Those toll booths around Texas will take a picture of your license plate and send you a bill in the mail.  And apparently, they'll do it even if your vehicle is headed through a booth backward while it's being towed.  Can you get a toll bill even if there's no one in the vehicle?  Yep.

One Texas pickup owner got a bill in the mail for $85.50 for tolls racked up by a Ford truck that he used to own.  Bobby Lynn from Rosenberg (outside Houston) donated the truck to Texans Can Cars for Kids, which is a charity that auctions vehicles to help at-risk kids graduate from high school, and got the bill for all the tolls later on.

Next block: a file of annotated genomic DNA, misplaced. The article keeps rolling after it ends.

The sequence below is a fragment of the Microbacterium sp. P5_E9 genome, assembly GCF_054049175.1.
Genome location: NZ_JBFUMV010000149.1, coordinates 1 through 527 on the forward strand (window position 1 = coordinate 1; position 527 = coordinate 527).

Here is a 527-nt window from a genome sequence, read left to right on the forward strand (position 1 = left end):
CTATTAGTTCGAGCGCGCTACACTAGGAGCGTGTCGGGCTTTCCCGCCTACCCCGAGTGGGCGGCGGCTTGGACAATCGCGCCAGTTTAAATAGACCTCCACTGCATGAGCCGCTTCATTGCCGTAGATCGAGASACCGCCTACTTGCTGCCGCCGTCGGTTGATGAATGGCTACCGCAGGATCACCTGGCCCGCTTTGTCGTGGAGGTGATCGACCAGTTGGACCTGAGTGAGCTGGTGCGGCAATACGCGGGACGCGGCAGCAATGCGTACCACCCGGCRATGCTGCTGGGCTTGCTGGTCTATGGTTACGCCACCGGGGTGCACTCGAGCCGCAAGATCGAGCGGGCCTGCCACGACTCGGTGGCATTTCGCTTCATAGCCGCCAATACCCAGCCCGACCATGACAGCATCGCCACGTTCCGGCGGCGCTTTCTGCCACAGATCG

The Harris County Toll Road Authority had pictures of the license plate going through the toll booth, but you can see it's going backward and there was no one inside the cab.


The official word is the HCTRA is going to "review this driver's inquiry" and "gladly provide resolution."  So maybe he won't have to pay.

The bigger lesson here is that our summer travels might bring some extra bills a few weeks after we get home.  In addition to a few in East Texas, the Houston and Dallas areas are covered in various toll roads and almost all of them operate on systems that link credit cards to toll tags or take pictures of license plates and send the bill after the fact.  Traffic keeps moving, but we have to settle up later.

Unless we're being towed.

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